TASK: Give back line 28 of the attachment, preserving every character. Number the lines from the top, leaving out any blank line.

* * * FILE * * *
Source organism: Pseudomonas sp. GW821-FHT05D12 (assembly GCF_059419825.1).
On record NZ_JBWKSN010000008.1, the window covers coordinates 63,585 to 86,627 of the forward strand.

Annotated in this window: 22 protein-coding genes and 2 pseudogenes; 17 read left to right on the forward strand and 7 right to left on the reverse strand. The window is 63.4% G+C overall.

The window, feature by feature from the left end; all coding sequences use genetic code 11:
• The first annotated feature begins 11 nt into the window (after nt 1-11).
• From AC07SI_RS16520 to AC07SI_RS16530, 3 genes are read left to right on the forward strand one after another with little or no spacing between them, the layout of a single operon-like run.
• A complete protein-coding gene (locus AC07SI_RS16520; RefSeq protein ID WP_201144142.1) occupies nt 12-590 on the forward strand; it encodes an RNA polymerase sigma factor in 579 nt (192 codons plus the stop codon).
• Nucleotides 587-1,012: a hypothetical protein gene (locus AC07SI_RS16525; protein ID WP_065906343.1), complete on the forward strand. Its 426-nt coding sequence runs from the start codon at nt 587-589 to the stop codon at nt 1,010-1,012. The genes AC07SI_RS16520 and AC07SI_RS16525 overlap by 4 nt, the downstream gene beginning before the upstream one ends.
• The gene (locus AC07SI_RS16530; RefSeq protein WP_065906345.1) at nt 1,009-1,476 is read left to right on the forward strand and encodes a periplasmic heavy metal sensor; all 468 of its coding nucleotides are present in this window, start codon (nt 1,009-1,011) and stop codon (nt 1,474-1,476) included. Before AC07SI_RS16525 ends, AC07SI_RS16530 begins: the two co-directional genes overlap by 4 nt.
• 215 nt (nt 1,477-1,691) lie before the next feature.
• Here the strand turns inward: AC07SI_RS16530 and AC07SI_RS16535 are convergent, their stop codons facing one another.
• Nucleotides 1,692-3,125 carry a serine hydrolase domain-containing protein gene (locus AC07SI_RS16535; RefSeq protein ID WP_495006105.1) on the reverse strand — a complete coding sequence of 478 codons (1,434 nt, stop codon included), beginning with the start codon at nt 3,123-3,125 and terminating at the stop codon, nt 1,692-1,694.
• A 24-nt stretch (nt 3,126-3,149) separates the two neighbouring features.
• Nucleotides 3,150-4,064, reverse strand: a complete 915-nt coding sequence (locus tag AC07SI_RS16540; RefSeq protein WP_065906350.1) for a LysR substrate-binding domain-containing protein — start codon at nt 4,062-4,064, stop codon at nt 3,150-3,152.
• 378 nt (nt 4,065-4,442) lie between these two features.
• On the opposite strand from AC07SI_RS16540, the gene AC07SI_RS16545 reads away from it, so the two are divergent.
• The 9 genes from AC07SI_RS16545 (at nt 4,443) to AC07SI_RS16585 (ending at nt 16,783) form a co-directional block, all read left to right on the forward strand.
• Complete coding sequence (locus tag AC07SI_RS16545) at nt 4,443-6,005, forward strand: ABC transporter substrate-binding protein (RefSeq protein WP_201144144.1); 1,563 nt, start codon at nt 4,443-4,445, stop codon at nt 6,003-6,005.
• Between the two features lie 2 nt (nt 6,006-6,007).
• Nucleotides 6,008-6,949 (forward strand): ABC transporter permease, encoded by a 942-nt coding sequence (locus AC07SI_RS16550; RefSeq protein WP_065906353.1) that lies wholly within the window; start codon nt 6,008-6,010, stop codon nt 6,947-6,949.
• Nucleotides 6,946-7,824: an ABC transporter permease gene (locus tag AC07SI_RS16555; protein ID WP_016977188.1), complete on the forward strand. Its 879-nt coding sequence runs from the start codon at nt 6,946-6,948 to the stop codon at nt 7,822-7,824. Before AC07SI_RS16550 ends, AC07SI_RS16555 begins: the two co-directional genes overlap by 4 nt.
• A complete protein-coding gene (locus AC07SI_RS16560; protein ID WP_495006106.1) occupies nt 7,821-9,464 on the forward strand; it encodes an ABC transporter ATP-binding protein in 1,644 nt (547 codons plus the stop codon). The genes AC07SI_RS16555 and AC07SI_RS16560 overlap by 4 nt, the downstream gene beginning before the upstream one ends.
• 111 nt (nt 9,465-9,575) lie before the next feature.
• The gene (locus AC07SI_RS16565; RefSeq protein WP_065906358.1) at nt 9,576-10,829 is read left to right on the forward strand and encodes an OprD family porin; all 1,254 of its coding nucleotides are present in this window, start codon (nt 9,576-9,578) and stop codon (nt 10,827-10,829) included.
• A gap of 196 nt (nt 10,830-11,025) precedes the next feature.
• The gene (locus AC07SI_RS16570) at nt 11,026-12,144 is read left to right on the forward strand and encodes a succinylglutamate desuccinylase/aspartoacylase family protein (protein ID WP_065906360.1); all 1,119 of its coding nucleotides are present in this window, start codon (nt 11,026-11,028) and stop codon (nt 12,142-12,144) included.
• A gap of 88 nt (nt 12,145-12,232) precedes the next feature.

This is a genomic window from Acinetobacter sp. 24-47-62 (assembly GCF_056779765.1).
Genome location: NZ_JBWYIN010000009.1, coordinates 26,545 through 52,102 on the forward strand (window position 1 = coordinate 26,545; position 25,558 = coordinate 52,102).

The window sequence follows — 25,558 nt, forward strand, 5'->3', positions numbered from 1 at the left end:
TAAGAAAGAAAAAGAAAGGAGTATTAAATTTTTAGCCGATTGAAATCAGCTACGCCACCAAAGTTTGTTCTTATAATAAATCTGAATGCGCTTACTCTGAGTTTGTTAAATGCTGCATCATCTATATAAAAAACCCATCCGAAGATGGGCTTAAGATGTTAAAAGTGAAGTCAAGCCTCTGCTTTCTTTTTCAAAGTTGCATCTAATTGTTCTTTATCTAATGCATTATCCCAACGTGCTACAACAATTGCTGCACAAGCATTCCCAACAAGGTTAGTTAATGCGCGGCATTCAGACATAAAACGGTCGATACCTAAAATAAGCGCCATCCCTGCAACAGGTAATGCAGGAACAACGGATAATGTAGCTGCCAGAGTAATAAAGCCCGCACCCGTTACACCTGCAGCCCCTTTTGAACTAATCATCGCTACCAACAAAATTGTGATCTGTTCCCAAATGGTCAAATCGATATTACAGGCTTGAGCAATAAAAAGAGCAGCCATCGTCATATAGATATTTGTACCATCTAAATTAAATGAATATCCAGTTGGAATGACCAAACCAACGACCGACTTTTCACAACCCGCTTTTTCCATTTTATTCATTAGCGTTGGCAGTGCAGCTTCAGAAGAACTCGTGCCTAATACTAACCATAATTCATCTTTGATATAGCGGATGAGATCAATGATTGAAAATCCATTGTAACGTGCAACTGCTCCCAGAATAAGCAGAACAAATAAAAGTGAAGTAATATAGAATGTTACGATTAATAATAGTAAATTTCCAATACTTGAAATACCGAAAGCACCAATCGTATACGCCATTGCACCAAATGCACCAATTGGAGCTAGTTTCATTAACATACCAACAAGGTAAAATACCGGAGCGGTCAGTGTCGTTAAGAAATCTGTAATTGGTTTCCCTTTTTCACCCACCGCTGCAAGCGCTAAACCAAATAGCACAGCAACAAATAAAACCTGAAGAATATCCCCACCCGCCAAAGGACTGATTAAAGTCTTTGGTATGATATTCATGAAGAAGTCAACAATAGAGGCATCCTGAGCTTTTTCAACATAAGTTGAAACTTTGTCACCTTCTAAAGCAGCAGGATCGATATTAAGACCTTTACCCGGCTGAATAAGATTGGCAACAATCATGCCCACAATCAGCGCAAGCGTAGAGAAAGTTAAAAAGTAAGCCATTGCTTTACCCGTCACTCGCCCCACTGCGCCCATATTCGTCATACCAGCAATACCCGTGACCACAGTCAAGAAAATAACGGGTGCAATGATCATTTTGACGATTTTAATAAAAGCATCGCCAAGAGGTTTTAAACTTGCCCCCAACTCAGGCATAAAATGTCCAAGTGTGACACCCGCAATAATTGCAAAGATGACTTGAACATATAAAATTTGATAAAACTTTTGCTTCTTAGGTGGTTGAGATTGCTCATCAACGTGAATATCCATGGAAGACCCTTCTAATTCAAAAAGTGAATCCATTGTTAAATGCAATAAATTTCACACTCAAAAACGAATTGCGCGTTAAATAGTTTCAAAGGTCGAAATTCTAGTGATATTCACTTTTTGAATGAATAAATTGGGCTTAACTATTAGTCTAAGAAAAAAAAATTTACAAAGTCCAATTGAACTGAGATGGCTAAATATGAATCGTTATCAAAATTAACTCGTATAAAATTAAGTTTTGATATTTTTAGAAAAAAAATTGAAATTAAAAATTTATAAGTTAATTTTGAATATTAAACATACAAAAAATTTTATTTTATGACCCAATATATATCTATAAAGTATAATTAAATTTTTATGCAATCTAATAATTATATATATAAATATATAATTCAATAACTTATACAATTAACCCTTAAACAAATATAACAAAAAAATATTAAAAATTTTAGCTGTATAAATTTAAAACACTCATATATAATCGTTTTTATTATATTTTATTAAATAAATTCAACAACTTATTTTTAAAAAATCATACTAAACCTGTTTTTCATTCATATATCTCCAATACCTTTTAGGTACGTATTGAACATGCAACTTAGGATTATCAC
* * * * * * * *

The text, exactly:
This is a genomic window from Acinetobacter sp. 24-47-62 (assembly GCF_056779765.1).